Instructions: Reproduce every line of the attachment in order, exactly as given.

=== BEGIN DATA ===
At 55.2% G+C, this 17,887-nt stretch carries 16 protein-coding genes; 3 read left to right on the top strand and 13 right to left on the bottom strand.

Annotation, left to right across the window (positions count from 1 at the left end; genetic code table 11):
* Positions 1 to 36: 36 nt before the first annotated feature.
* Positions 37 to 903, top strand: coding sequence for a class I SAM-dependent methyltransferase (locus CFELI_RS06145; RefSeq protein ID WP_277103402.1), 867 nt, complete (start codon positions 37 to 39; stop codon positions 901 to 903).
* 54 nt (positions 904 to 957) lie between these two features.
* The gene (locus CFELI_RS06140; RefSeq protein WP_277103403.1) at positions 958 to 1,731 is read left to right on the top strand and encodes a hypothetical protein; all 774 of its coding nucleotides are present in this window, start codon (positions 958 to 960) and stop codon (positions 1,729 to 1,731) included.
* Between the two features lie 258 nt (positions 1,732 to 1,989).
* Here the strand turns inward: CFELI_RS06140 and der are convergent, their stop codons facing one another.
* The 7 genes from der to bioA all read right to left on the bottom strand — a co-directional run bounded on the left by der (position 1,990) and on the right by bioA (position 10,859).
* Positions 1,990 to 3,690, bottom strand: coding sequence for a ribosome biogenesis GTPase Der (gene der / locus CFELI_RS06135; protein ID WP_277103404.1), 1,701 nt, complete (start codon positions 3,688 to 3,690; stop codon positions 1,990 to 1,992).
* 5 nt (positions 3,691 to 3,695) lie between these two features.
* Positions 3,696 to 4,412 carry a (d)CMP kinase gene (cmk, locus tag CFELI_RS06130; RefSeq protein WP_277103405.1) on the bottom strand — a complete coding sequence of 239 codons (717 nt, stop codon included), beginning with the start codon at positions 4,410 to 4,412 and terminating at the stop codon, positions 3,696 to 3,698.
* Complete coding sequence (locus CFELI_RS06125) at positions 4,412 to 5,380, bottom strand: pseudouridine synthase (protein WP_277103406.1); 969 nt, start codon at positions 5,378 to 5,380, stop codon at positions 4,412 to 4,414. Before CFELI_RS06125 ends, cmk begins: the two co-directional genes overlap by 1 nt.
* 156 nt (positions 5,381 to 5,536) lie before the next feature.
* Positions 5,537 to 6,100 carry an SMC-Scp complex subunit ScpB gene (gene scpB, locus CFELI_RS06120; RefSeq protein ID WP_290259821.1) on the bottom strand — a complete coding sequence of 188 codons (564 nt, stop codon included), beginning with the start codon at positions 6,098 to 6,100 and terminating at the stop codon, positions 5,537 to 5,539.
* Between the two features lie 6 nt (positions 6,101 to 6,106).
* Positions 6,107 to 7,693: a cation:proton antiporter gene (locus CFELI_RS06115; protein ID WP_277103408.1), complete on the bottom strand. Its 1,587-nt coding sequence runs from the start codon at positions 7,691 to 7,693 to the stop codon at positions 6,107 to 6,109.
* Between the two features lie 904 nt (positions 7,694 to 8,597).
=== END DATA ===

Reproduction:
At 55.2% G+C, this 17,887-nt stretch carries 16 protein-coding genes; 3 read left to right on the top strand and 13 right to left on the bottom strand.

Annotation, left to right across the window (positions count from 1 at the left end; genetic code table 11):
* Positions 1 to 36: 36 nt before the first annotated feature.
* Positions 37 to 903, top strand: coding sequence for a class I SAM-dependent methyltransferase (locus CFELI_RS06145; RefSeq protein ID WP_277103402.1), 867 nt, complete (start codon positions 37 to 39; stop codon positions 901 to 903).
* 54 nt (positions 904 to 957) lie between these two features.
* The gene (locus CFELI_RS06140; RefSeq protein WP_277103403.1) at positions 958 to 1,731 is read left to right on the top strand and encodes a hypothetical protein; all 774 of its coding nucleotides are present in this window, start codon (positions 958 to 960) and stop codon (positions 1,729 to 1,731) included.
* Between the two features lie 258 nt (positions 1,732 to 1,989).
* Here the strand turns inward: CFELI_RS06140 and der are convergent, their stop codons facing one another.
* The 7 genes from der to bioA all read right to left on the bottom strand — a co-directional run bounded on the left by der (position 1,990) and on the right by bioA (position 10,859).
* Positions 1,990 to 3,690, bottom strand: coding sequence for a ribosome biogenesis GTPase Der (gene der / locus CFELI_RS06135; protein ID WP_277103404.1), 1,701 nt, complete (start codon positions 3,688 to 3,690; stop codon positions 1,990 to 1,992).
* 5 nt (positions 3,691 to 3,695) lie between these two features.
* Positions 3,696 to 4,412 carry a (d)CMP kinase gene (cmk, locus tag CFELI_RS06130; RefSeq protein WP_277103405.1) on the bottom strand — a complete coding sequence of 239 codons (717 nt, stop codon included), beginning with the start codon at positions 4,410 to 4,412 and terminating at the stop codon, positions 3,696 to 3,698.
* Complete coding sequence (locus CFELI_RS06125) at positions 4,412 to 5,380, bottom strand: pseudouridine synthase (protein WP_277103406.1); 969 nt, start codon at positions 5,378 to 5,380, stop codon at positions 4,412 to 4,414. Before CFELI_RS06125 ends, cmk begins: the two co-directional genes overlap by 1 nt.
* 156 nt (positions 5,381 to 5,536) lie before the next feature.
* Positions 5,537 to 6,100 carry an SMC-Scp complex subunit ScpB gene (gene scpB, locus CFELI_RS06120; RefSeq protein ID WP_290259821.1) on the bottom strand — a complete coding sequence of 188 codons (564 nt, stop codon included), beginning with the start codon at positions 6,098 to 6,100 and terminating at the stop codon, positions 5,537 to 5,539.
* Between the two features lie 6 nt (positions 6,101 to 6,106).
* Positions 6,107 to 7,693: a cation:proton antiporter gene (locus CFELI_RS06115; protein ID WP_277103408.1), complete on the bottom strand. Its 1,587-nt coding sequence runs from the start codon at positions 7,691 to 7,693 to the stop codon at positions 6,107 to 6,109.
* Between the two features lie 904 nt (positions 7,694 to 8,597).